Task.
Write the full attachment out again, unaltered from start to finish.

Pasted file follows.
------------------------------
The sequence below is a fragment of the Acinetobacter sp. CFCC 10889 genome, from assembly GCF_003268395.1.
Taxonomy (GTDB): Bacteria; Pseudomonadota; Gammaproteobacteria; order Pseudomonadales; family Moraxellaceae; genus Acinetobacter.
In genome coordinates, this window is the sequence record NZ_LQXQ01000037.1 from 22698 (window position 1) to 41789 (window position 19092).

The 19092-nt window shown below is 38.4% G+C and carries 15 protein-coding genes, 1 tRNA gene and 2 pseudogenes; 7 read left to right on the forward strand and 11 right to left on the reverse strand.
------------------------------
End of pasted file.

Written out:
The sequence below is a fragment of the Acinetobacter sp. CFCC 10889 genome, from assembly GCF_003268395.1.
Taxonomy (GTDB): Bacteria; Pseudomonadota; Gammaproteobacteria; order Pseudomonadales; family Moraxellaceae; genus Acinetobacter.
In genome coordinates, this window is the sequence record NZ_LQXQ01000037.1 from 22698 (window position 1) to 41789 (window position 19092).

The 19092-nt window shown below is 38.4% G+C and carries 15 protein-coding genes, 1 tRNA gene and 2 pseudogenes; 7 read left to right on the forward strand and 11 right to left on the reverse strand.